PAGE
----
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A canny business move on behalf of the company is part of the reason so many people visit these experiential retail locations: It’s actually not very easy to lay your hands on an American Girl doll, and not only because a doll, with her accessories and accompanying book, costs $128. The dolls are not available at Target or Wal-Mart; they are available only on the American Girl website or at an American Girl store. Until my nanny came to the rescue, I had never seen the dolls in person.
The draw, toward the stores and the brand itself, is more than exclusivity. The American Girl, in doll and literary form, seems to be intended not only as an educational tool, but also as an aspiration and a companion, the ideal to which a girl hopes to live up and the real child she may already be.
The most fascinating thing about a historical doll like Rebecca is not so much the character’s personality but the process of her creation. The story themes and subjects, the historical moment and the doll’s accessories all aim to create a character who embodies an iconic time in American history. The goal is a girl who is accurate and alluring at once, familiar enough that a child identifies with her and enticingly different, so that a child wants to learn more. (Rebecca has a Russian shawl and Russian nesting dolls among her accessories for just this reason).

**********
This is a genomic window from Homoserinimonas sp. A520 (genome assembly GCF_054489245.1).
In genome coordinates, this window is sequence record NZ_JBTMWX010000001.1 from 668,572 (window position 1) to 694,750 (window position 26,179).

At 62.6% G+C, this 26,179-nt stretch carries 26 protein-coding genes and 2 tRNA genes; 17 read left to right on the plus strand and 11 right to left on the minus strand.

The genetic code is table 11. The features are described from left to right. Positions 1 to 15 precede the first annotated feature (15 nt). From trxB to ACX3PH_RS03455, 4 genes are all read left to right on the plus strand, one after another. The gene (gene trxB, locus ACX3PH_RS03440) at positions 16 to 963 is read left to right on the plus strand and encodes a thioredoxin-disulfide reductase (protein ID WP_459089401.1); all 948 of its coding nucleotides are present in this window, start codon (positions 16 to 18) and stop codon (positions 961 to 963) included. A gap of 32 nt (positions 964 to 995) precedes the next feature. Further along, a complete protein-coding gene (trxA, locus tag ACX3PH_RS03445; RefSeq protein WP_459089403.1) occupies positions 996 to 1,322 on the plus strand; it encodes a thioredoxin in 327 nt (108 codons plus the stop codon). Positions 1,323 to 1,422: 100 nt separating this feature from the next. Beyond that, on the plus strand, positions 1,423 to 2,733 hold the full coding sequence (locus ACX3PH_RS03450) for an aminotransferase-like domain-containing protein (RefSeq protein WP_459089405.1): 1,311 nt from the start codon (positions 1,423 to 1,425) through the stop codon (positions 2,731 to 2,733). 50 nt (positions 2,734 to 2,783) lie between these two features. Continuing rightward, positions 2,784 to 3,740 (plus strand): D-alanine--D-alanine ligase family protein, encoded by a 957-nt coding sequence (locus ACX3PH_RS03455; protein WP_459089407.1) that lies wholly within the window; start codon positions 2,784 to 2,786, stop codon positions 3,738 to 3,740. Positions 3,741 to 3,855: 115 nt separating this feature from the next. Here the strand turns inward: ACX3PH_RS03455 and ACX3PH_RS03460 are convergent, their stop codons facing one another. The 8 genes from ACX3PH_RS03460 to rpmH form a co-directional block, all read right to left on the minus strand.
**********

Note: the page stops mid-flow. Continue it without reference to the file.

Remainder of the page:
The company describes this paradigm, which was inspired by a trip that Rowland took to Colonial Williamsburg, as providing what Spanos calls “a window and a mirror.” Rowland wished to provide educational toys for girls of about 8 to 10, Spanos says, when these girls were possibly still interested in dolls but were becoming aware of the larger world around them and were able to understand the stories’ historical, cultural and familial themes. As a result, all of the American Girl characters are 9 turning 10.
American Girl’s historical dolls require about three to four years of development, and perhaps the most crucial portion of that process is spent deciding on — often with an advisory board and input from staff historians — the timeperiod and the central themes of the stories. Spanos and the executive editor, Jennifer Hirsch, say that even within American Girl’s own advisory board the discussion over whether to begin Addy’s story before or after emancipation was a passionate one (Addy’s story begins just before she and her mother escape).